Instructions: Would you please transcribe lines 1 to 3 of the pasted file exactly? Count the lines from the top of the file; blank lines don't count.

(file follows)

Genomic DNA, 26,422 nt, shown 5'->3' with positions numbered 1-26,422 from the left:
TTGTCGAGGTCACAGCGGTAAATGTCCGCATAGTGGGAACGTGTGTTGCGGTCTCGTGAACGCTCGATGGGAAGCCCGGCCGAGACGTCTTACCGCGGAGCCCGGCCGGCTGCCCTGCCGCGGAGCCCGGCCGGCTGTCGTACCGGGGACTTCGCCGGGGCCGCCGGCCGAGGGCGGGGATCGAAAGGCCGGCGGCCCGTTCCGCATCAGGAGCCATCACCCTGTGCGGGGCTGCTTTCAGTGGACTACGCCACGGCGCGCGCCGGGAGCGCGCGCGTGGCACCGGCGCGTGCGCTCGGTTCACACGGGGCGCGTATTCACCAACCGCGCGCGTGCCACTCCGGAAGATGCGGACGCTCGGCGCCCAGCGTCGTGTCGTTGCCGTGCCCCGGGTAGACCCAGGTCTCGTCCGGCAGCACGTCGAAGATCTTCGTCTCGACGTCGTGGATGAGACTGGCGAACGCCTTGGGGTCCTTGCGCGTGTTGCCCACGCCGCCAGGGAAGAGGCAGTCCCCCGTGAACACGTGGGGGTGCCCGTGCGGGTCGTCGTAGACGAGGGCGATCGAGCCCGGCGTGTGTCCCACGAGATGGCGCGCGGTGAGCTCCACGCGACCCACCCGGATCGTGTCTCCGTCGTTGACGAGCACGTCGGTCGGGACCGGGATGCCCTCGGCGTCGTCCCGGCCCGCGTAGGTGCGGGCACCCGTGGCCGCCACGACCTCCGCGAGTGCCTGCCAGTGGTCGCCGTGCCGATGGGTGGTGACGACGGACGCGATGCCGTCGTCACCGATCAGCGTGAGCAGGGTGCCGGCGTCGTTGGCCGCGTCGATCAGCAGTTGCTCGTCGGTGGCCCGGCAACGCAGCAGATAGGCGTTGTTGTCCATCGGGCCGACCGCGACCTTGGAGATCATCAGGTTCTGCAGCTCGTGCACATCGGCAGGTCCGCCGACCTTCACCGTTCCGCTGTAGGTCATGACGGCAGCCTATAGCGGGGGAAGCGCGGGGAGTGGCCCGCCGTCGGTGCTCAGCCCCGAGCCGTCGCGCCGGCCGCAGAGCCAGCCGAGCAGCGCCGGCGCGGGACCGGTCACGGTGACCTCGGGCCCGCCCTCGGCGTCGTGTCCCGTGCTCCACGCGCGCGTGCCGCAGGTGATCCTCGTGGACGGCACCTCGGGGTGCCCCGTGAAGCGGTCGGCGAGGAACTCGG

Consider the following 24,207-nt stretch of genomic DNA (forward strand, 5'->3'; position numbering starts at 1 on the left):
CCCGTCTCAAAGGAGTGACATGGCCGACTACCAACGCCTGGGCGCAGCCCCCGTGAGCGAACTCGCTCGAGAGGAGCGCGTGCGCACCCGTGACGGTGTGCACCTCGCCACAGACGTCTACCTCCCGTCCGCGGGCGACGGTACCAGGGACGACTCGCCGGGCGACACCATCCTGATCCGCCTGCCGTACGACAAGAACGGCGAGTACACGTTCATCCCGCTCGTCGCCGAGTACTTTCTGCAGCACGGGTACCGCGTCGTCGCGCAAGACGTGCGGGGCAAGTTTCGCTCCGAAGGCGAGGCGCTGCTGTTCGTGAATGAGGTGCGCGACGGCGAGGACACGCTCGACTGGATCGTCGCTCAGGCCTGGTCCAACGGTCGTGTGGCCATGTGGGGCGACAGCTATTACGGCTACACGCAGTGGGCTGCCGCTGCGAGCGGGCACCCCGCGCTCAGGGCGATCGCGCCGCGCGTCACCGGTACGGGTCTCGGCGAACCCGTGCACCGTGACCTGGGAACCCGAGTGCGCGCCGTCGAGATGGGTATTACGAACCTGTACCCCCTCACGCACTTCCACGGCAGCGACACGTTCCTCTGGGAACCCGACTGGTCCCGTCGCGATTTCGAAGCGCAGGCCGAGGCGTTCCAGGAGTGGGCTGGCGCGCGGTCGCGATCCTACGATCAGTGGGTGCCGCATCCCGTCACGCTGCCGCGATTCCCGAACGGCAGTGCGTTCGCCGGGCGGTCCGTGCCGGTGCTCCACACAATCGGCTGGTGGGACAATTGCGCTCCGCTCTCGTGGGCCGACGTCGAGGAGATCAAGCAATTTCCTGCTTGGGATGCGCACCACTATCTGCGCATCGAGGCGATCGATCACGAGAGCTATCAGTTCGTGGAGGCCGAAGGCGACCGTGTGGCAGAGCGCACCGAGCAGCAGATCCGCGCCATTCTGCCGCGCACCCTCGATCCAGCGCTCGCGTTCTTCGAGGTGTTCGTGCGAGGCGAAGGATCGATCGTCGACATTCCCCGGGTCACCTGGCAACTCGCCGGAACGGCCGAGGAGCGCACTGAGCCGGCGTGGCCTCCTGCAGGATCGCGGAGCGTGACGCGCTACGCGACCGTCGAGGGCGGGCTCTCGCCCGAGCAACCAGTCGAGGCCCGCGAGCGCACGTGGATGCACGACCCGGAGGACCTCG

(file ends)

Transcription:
Genomic DNA, 26,422 nt, shown 5'->3' with positions numbered 1-26,422 from the left:
TTGTCGAGGTCACAGCGGTAAATGTCCGCATAGTGGGAACGTGTGTTGCGGTCTCGTGAACGCTCGATGGGAAGCCCGGCCGAGACGTCTTACCGCGGAGCCCGGCCGGCTGCCCTGCCGCGGAGCCCGGCCGGCTGTCGTACCGGGGACTTCGCCGGGGCCGCCGGCCGAGGGCGGGGATCGAAAGGCCGGCGGCCCGTTCCGCATCAGGAGCCATCACCCTGTGCGGGGCTGCTTTCAGTGGACTACGCCACGGCGCGCGCCGGGAGCGCGCGCGTGGCACCGGCGCGTGCGCTCGGTTCACACGGGGCGCGTATTCACCAACCGCGCGCGTGCCACTCCGGAAGATGCGGACGCTCGGCGCCCAGCGTCGTGTCGTTGCCGTGCCCCGGGTAGACCCAGGTCTCGTCCGGCAGCACGTCGAAGATCTTCGTCTCGACGTCGTGGATGAGACTGGCGAACGCCTTGGGGTCCTTGCGCGTGTTGCCCACGCCGCCAGGGAAGAGGCAGTCCCCCGTGAACACGTGGGGGTGCCCGTGCGGGTCGTCGTAGACGAGGGCGATCGAGCCCGGCGTGTGTCCCACGAGATGGCGCGCGGTGAGCTCCACGCGACCCACCCGGATCGTGTCTCCGTCGTTGACGAGCACGTCGGTCGGGACCGGGATGCCCTCGGCGTCGTCCCGGCCCGCGTAGGTGCGGGCACCCGTGGCCGCCACGACCTCCGCGAGTGCCTGCCAGTGGTCGCCGTGCCGATGGGTGGTGACGACGGACGCGATGCCGTCGTCACCGATCAGCGTGAGCAGGGTGCCGGCGTCGTTGGCCGCGTCGATCAGCAGTTGCTCGTCGGTGGCCCGGCAACGCAGCAGATAGGCGTTGTTGTCCATCGGGCCGACCGCGACCTTGGAGATCATCAGGTTCTGCAGCTCGTGCACATCGGCAGGTCCGCCGACCTTCACCGTTCCGCTGTAGGTCATGACGGCAGCCTATAGCGGGGGAAGCGCGGGGAGTGGCCCGCCGTCGGTGCTCAGCCCCGAGCCGTCGCGCCGGCCGCAGAGCCAGCCGAGCAGCGCCGGCGCGGGACCGGTCACGGTGACCTCGGGCCCGCCCTCGGCGTCGTGTCCCGTGCTCCACGCGCGCGTGCCGCAGGTGATCCTCGTGGACGGCACCTCGGGGTGCCCCGTGAAGCGGTCGGCGAGGAACTCGG

Consider the following 24,207-nt stretch of genomic DNA (forward strand, 5'->3'; position numbering starts at 1 on the left):